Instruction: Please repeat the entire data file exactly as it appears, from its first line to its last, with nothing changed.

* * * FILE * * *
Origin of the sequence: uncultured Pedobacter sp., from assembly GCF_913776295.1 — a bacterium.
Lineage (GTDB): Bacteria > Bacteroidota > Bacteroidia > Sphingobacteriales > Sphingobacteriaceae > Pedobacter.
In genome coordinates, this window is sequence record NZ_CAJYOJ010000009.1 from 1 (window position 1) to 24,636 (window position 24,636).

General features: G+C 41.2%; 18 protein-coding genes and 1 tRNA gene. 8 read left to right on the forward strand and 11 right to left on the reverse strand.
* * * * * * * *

Origin of the sequence: uncultured Pedobacter sp., from assembly GCF_913776295.1 — a bacterium.
Lineage (GTDB): Bacteria > Bacteroidota > Bacteroidia > Sphingobacteriales > Sphingobacteriaceae > Pedobacter.
In genome coordinates, this window is sequence record NZ_CAJYOJ010000009.1 from 1 (window position 1) to 24,636 (window position 24,636).

General features: G+C 41.2%; 18 protein-coding genes and 1 tRNA gene. 8 read left to right on the forward strand and 11 right to left on the reverse strand.